The frustration that this causes immense.  I have to wonder if this is how my nonverbal son feels all the time? Does he have these elaborate thoughts, or even simple wants and needs that he desperately wants to share with others, but can't?  When I get this way I find it so isolating.  I feel like I can't connect with others, because there is this wall of miscommunication between us.  Does he feel this way all the time?  Does he feel this way sometimes?  Does he feel lonely?  I know that I do at times when I can't share my thoughts.

So, when you ask an autistic child to 'use their words' as is so common, please, please remember that they're probably trying their best.  They're already frustrated about it and aren't not using their words just to be lazy or get out of putting in effort. 

Monday, September 5, 2011

Finding Option B

For as long as I could remember I have always felt that I had to hide my social inadequacies away.   The burning shame I felt when (and still do to be honest) when I stop and think about my social blunders and shortcoming is overwhelming.  I felt that I could not ever let anyone know that I don't know what I'm doing.  That I'm just following a script and hanging on for dear life to get through a conversation.  I think to some extent everyone who has anxiety, or is shy feels this way. I felt deep down inside that this social awkwardness meant that I was less than other people.  That I was defective.

By the time I got to be about 11 years old I noticed the social differences that I had.  I began trying to fix them as best I could. Sometimes, other girls might take me in and give me some pointers on how to be more cool.  I began to obsess.  My special interest during the years of 11-15 were all about trying to not be a freak. I made sure my appearance fit the bill. That was almost easy.  The small talk with peers and all that goes with it... not so easy.  I was never the type to talk too much, or be inappropriate.  Unlike some aspies, I just don;t talk at all in groups.  I rarely can keep up with the small talk that's swirling around me.  The topic changes and moves in a rhythm that I can't keep up with.I literally have nothing to say.  By the time I was 15 the toll had been taken and anxiety and depression set in.  I could no longer keep up in a world that was not made for me.  The mask slipped and I was there exposed as an alien to this world.  It was around this time that I began to collect Chinese dolls with their faces painted, as well as the masks.  I think it was a symbolic gesture of how I really felt.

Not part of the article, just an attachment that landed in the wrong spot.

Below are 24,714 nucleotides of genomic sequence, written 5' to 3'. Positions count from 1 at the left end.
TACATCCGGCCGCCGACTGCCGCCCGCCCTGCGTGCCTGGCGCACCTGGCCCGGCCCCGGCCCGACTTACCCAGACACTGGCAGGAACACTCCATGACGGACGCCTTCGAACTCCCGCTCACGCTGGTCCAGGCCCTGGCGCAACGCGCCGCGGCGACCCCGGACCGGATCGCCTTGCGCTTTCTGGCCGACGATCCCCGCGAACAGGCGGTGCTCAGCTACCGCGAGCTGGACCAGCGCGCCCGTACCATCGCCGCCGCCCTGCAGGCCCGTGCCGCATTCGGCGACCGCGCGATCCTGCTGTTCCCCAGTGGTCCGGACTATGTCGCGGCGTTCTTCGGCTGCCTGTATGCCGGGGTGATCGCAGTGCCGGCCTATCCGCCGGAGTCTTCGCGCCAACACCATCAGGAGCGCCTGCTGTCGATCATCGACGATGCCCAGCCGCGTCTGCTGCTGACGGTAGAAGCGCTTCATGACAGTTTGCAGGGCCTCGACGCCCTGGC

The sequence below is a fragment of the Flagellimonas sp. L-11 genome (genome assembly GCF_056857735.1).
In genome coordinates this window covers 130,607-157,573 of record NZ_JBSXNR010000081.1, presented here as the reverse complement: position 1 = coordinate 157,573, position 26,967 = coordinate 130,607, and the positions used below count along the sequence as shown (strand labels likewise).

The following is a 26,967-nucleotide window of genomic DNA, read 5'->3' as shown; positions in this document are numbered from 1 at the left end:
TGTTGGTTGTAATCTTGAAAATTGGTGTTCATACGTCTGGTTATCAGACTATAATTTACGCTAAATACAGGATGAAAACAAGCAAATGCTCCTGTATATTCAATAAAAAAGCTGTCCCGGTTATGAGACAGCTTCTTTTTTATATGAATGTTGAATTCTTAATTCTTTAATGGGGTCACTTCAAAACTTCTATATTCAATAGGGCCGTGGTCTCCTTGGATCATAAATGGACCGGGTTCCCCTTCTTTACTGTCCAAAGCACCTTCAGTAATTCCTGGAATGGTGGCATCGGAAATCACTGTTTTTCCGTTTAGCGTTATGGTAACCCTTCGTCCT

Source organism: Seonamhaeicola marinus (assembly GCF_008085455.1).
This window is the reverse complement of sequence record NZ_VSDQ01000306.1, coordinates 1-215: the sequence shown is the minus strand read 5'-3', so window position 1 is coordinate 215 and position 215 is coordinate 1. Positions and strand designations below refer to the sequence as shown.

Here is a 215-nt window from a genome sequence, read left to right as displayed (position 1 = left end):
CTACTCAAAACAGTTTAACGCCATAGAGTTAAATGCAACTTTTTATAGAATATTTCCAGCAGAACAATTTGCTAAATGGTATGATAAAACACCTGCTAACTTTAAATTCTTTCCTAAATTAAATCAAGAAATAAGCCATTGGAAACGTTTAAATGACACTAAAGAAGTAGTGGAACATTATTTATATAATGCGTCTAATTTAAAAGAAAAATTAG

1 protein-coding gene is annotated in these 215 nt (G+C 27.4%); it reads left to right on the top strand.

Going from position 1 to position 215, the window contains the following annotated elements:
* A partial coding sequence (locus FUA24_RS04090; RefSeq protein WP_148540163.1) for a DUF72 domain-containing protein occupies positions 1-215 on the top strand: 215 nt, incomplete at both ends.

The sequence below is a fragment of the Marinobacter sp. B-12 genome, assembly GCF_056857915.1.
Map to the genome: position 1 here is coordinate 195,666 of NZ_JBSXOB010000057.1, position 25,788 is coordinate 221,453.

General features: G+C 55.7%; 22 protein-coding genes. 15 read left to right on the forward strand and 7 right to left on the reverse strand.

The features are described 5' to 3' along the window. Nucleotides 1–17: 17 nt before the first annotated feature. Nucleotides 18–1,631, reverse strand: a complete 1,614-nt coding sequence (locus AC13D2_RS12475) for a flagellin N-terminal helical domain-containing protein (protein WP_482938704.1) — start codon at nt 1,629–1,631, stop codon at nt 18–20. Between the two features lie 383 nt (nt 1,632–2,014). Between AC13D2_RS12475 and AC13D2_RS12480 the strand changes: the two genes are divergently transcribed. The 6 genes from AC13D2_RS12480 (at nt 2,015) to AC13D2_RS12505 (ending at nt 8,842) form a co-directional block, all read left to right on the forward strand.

The social issues didn't get any better as I grew older.  As an adult, I have had very few friends (not counting internet friends), and almost none that were what I'd call a good friend.  It seems to be much harder as an adult to socialize.  I have really no friends right now, and have not had any for probably 6 yrs.  The difference now is in how I view my social isolation.

When I was younger I thought that I wanted to be a part of the crowd.  I thought that I must like what everyone else does, and that I just didn't know it. I thought that if I just tried harder I would be like them.  I thought there was no option B.  There was only be like them-option A.  When I couldn't self pity and anger set in deeper and deeper with every passing year.  I felt ashamed and embarrassed of my differences.  I felt angry at the extroverted ladies that seemed to be better than me in everything- of course this was not reality, but it was my thoughts at the time.  I felt that I'd never be anyone's favorite.  If they were given a choice of who to be with, I'd never be at the top of anyone's list.  I was destined to be the 'back up friend'. The back up friend is the person you call to hang out with last minute, because all of your other friends already had plans and you can't go out alone.  They are always your last choice, but you keep them around for convenience. Most typical people have back up friends to some extent or other, especially younger people.

Then I came upon option B.  If I couldn't change the situation, then I had to change the way I looked at it.  I began really listening to other ladies talk to each other when I was out in public. I noticed what they did and how they acted.  I realized that I'd be bored to death and not at all on the same wave-length as most of them.  Their conversations were not anything I'd like to talk about.  Their outings were not to places I like to frequent.  I could tell they shared to share and not really to get real feedback.  I could never do that.  I talk to share information, and never ever to connect with someone in some sort of empathetic bond of emotions.  I realized that the thing that I'd been chasing after all my life was something that I didn't want anyway.  It was not what I thought it would be, nor was it all there was. I realized that there was an option B, which was I could be happy and content doing my own thing by myself.  I have a husband who I actually do think I'm his Favorite!  I have a family to love and take care of and that's all I really need.  I am happier sitting alone in the park on my laptop or with a book than with a friend and that is okay. I am okay as I am without needing everyone else to validate my existence, or my experience. 

Friday, September 2, 2011

Dreams

I awoke this morning with a dream stuck in my head that I knew meant something important. No, I don't mean in a psychic prediction sort of way.  I don't believe in that sort of stuff. I mean in a subconscious, psychological, symbolic sort of way.